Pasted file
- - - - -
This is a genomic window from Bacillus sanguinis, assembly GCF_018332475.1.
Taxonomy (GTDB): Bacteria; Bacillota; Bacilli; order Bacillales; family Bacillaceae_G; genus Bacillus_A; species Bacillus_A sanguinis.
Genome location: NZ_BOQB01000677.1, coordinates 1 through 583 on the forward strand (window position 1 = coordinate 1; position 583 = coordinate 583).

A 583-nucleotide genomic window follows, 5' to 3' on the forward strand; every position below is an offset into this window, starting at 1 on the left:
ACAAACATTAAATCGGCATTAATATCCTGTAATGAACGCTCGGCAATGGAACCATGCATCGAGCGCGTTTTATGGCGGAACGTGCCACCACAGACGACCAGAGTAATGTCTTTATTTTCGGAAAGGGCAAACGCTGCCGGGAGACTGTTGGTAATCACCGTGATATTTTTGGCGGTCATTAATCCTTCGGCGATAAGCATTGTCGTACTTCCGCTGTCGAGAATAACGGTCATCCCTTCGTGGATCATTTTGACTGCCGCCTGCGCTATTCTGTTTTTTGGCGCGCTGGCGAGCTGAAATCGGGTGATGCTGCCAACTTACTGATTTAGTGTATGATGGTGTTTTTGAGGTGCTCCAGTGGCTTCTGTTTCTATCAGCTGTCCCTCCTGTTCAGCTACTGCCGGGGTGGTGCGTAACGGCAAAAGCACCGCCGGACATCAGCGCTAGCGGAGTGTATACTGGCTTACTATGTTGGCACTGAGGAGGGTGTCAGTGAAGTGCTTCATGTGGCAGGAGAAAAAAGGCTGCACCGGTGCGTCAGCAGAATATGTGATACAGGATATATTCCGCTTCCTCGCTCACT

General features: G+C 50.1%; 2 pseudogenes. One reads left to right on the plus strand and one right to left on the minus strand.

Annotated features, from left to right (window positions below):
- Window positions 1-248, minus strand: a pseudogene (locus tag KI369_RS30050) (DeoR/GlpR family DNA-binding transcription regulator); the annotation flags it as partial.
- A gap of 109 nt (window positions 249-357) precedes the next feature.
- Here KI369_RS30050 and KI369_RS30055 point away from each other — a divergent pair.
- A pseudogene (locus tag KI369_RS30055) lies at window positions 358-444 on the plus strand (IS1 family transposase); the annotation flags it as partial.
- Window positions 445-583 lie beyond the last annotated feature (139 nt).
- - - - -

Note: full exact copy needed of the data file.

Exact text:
This is a genomic window from Bacillus sanguinis, assembly GCF_018332475.1.
Taxonomy (GTDB): Bacteria; Bacillota; Bacilli; order Bacillales; family Bacillaceae_G; genus Bacillus_A; species Bacillus_A sanguinis.
Genome location: NZ_BOQB01000677.1, coordinates 1 through 583 on the forward strand (window position 1 = coordinate 1; position 583 = coordinate 583).

A 583-nucleotide genomic window follows, 5' to 3' on the forward strand; every position below is an offset into this window, starting at 1 on the left:
ACAAACATTAAATCGGCATTAATATCCTGTAATGAACGCTCGGCAATGGAACCATGCATCGAGCGCGTTTTATGGCGGAACGTGCCACCACAGACGACCAGAGTAATGTCTTTATTTTCGGAAAGGGCAAACGCTGCCGGGAGACTGTTGGTAATCACCGTGATATTTTTGGCGGTCATTAATCCTTCGGCGATAAGCATTGTCGTACTTCCGCTGTCGAGAATAACGGTCATCCCTTCGTGGATCATTTTGACTGCCGCCTGCGCTATTCTGTTTTTTGGCGCGCTGGCGAGCTGAAATCGGGTGATGCTGCCAACTTACTGATTTAGTGTATGATGGTGTTTTTGAGGTGCTCCAGTGGCTTCTGTTTCTATCAGCTGTCCCTCCTGTTCAGCTACTGCCGGGGTGGTGCGTAACGGCAAAAGCACCGCCGGACATCAGCGCTAGCGGAGTGTATACTGGCTTACTATGTTGGCACTGAGGAGGGTGTCAGTGAAGTGCTTCATGTGGCAGGAGAAAAAAGGCTGCACCGGTGCGTCAGCAGAATATGTGATACAGGATATATTCCGCTTCCTCGCTCACT

General features: G+C 50.1%; 2 pseudogenes. One reads left to right on the plus strand and one right to left on the minus strand.

Annotated features, from left to right (window positions below):
- Window positions 1-248, minus strand: a pseudogene (locus tag KI369_RS30050) (DeoR/GlpR family DNA-binding transcription regulator); the annotation flags it as partial.
- A gap of 109 nt (window positions 249-357) precedes the next feature.
- Here KI369_RS30050 and KI369_RS30055 point away from each other — a divergent pair.
- A pseudogene (locus tag KI369_RS30055) lies at window positions 358-444 on the plus strand (IS1 family transposase); the annotation flags it as partial.
- Window positions 445-583 lie beyond the last annotated feature (139 nt).